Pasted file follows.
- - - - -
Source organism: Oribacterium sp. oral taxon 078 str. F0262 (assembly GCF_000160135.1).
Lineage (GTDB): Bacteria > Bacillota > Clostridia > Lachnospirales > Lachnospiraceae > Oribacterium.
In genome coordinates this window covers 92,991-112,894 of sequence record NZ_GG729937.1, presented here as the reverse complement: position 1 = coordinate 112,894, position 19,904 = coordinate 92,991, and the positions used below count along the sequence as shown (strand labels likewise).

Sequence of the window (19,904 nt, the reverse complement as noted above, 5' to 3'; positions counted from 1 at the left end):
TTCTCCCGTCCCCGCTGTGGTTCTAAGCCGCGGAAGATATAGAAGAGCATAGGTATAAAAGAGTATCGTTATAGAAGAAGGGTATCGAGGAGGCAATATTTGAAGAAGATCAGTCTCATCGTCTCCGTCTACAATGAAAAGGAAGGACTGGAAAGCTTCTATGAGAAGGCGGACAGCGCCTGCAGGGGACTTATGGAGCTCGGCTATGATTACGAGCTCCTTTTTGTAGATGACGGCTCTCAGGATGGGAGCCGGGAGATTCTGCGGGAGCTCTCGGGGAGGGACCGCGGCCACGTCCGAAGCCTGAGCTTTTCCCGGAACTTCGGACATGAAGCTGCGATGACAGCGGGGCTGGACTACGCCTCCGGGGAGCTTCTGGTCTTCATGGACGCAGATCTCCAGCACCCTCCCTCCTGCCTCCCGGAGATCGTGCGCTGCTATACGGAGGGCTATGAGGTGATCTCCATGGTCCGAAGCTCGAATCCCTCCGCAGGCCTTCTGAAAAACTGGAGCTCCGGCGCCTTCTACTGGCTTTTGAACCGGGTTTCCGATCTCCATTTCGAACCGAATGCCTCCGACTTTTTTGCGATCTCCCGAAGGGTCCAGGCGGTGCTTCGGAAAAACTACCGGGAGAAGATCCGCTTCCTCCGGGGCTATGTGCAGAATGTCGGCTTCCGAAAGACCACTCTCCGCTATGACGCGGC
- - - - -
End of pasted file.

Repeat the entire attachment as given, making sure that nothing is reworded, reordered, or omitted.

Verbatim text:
Source organism: Oribacterium sp. oral taxon 078 str. F0262 (assembly GCF_000160135.1).
Lineage (GTDB): Bacteria > Bacillota > Clostridia > Lachnospirales > Lachnospiraceae > Oribacterium.
In genome coordinates this window covers 92,991-112,894 of sequence record NZ_GG729937.1, presented here as the reverse complement: position 1 = coordinate 112,894, position 19,904 = coordinate 92,991, and the positions used below count along the sequence as shown (strand labels likewise).

Sequence of the window (19,904 nt, the reverse complement as noted above, 5' to 3'; positions counted from 1 at the left end):
TTCTCCCGTCCCCGCTGTGGTTCTAAGCCGCGGAAGATATAGAAGAGCATAGGTATAAAAGAGTATCGTTATAGAAGAAGGGTATCGAGGAGGCAATATTTGAAGAAGATCAGTCTCATCGTCTCCGTCTACAATGAAAAGGAAGGACTGGAAAGCTTCTATGAGAAGGCGGACAGCGCCTGCAGGGGACTTATGGAGCTCGGCTATGATTACGAGCTCCTTTTTGTAGATGACGGCTCTCAGGATGGGAGCCGGGAGATTCTGCGGGAGCTCTCGGGGAGGGACCGCGGCCACGTCCGAAGCCTGAGCTTTTCCCGGAACTTCGGACATGAAGCTGCGATGACAGCGGGGCTGGACTACGCCTCCGGGGAGCTTCTGGTCTTCATGGACGCAGATCTCCAGCACCCTCCCTCCTGCCTCCCGGAGATCGTGCGCTGCTATACGGAGGGCTATGAGGTGATCTCCATGGTCCGAAGCTCGAATCCCTCCGCAGGCCTTCTGAAAAACTGGAGCTCCGGCGCCTTCTACTGGCTTTTGAACCGGGTTTCCGATCTCCATTTCGAACCGAATGCCTCCGACTTTTTTGCGATCTCCCGAAGGGTCCAGGCGGTGCTTCGGAAAAACTACCGGGAGAAGATCCGCTTCCTCCGGGGCTATGTGCAGAATGTCGGCTTCCGAAAGACCACTCTCCGCTATGACGCGGC